's final box office estimates for the weekend are in, and Dredd 3D, which some critics (that would be this writer) have called "the best comic book film of the year", improved somewhat over its dismal Friday projections, but still has made only about half of what it was expected to when Box Office Mojo made its best guesses for the weekend on Thursday.
All told, Dredd will make $6.3 million this weekend, up from the $5.7 million it was projected to make on Friday but down from the $12.6 million it was projected to make at the beginning of the weekend. The film's word of mouth has dropped off some throughout the weekend as well; while it's still "certified fresh," its overall critic score at Rotten Tomatoes has dropped to 77% and its audience score 86%. That's down from numbers in the 90% range for both shortly before the film's release.
The film, which stars Star Trek and Lord of the Rings star Karl Urban as Judge Dredd, also failed to crack the top five at this weekend's box office, slipping two spots from where it was projected after a strong performance by Disney's 3D reissue of Finding Nemo.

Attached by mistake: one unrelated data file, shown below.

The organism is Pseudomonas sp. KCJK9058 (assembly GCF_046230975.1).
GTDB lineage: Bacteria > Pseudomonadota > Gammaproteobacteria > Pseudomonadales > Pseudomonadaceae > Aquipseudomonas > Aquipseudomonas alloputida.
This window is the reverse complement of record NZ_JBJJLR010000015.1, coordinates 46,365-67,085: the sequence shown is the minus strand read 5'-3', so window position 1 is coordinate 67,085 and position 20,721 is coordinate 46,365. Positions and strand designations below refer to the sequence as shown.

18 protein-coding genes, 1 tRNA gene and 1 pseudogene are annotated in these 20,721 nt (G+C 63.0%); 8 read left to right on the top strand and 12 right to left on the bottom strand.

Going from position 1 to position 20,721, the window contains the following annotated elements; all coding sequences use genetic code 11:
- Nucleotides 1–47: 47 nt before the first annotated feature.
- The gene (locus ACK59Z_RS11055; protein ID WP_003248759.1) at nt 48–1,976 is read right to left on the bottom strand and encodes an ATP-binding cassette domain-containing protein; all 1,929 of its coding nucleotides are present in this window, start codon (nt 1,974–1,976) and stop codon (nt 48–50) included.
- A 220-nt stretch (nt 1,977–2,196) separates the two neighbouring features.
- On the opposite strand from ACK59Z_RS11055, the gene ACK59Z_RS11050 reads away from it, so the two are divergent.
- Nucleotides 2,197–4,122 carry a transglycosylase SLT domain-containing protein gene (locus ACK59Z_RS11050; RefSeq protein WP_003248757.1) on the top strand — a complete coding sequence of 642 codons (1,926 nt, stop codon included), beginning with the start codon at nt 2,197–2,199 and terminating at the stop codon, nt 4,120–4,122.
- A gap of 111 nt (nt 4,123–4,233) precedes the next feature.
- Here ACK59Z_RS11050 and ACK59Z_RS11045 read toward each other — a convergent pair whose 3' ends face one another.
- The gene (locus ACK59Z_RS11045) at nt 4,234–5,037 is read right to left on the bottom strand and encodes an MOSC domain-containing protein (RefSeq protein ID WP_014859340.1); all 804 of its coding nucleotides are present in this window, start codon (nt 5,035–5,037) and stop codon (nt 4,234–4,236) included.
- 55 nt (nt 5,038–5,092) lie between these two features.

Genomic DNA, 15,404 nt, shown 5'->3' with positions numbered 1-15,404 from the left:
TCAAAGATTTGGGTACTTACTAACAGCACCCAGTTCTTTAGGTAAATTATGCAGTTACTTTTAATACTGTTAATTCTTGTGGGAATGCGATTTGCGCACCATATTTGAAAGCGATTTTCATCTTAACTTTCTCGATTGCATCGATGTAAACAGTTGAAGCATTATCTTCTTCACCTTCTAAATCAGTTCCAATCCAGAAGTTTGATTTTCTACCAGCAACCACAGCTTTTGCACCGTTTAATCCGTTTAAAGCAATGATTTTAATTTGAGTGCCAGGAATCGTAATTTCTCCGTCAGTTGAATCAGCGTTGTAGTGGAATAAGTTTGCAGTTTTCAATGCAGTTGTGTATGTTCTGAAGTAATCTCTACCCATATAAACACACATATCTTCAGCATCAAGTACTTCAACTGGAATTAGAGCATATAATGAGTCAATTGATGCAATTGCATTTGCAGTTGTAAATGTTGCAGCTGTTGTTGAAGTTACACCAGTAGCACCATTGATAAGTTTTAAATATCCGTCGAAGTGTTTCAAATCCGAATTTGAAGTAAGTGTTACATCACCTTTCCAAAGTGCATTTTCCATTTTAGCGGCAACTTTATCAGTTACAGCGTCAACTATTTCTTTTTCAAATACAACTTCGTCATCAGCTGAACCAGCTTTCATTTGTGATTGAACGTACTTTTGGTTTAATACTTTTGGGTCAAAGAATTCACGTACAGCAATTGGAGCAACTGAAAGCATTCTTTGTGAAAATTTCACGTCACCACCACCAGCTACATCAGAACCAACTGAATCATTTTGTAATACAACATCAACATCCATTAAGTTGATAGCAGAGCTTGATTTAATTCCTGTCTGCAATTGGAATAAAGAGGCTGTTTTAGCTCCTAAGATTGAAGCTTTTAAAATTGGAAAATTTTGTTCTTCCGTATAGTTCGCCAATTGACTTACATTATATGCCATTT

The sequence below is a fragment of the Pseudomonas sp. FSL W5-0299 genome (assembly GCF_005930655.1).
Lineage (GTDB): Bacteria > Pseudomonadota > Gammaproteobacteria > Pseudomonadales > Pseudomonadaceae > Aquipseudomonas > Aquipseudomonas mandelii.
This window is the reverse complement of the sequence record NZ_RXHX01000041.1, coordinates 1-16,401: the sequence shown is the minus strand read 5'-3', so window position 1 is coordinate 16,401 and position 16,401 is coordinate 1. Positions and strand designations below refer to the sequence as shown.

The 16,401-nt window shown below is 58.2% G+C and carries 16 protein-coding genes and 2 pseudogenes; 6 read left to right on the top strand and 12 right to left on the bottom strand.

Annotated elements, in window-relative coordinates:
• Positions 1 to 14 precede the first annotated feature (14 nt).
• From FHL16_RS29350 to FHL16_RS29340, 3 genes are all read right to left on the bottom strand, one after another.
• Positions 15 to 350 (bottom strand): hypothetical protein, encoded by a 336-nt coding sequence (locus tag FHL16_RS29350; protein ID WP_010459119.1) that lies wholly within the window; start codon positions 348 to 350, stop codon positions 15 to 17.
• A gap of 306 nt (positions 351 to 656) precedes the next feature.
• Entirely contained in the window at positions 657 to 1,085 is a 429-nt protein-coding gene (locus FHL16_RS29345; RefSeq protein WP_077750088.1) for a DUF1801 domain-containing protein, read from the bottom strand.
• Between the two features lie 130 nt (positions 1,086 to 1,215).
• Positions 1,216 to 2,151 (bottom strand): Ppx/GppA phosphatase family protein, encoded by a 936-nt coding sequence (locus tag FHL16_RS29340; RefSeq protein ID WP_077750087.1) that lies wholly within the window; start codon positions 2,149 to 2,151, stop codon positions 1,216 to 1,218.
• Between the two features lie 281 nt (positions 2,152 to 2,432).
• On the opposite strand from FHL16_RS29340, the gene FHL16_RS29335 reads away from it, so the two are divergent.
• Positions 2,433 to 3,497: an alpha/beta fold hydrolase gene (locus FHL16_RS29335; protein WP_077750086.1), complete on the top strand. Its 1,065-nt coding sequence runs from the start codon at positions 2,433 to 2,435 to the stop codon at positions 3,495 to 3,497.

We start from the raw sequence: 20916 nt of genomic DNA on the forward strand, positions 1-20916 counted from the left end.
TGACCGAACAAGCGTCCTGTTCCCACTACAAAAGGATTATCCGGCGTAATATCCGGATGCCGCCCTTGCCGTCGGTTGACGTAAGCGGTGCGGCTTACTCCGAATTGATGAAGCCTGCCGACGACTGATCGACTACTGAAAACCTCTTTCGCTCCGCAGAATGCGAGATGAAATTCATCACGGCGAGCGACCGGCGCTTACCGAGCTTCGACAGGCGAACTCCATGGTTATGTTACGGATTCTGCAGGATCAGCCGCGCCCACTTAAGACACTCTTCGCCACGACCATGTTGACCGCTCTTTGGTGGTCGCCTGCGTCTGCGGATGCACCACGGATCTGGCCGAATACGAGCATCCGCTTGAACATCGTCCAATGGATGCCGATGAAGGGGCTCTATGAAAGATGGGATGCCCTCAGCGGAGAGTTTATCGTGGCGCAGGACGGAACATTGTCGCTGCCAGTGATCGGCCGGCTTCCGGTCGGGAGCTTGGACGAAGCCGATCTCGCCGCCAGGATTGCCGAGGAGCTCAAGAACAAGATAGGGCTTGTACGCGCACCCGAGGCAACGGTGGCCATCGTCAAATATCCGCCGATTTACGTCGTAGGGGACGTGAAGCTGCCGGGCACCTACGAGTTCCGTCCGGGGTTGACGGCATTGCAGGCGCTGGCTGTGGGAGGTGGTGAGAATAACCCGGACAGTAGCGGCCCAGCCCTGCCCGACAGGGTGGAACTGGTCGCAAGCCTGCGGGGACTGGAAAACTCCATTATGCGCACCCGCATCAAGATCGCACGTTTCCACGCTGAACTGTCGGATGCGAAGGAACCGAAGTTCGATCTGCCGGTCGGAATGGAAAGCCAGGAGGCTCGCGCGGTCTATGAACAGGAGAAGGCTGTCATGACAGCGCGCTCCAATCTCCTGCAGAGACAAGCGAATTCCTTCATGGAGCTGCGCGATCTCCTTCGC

Finding Nemo's success probably isn't all that surprising; the box office as a whole was down 20% from the same time last year, and so a safe bet like one of the highest-grossing and best-reviewed animated films of all time--which was likely to do around the same amount no matter what the rest of the box office did--stood to benefit from the depressed audience turnout.
Dredd wasn't the only movie to take a beating compared to expectations; Clint Eastwood's Trouble With the Curve, projected to come in at #1, dropped to #3 with only $12.7 million this weekend, behind both End of Watch and House at the End of the Street, which scored $13 million each. Finding Nemo 3D and Resident Evil: Retribution rounded out the top five with $9.4 million and $6.7 million, followed by Dredd.
A dismal opening frame would seem to diminish the chances of the film making $50 million at the U.S. domestic box office, the mark that's been rumored to be the go-ahead for a sequel. Writer Alex Garland had planned a trilogy of films, based on ideas from the 2000 AD comics, but had speculated more recently that the most realistic path forward for the character might be on television rather than film.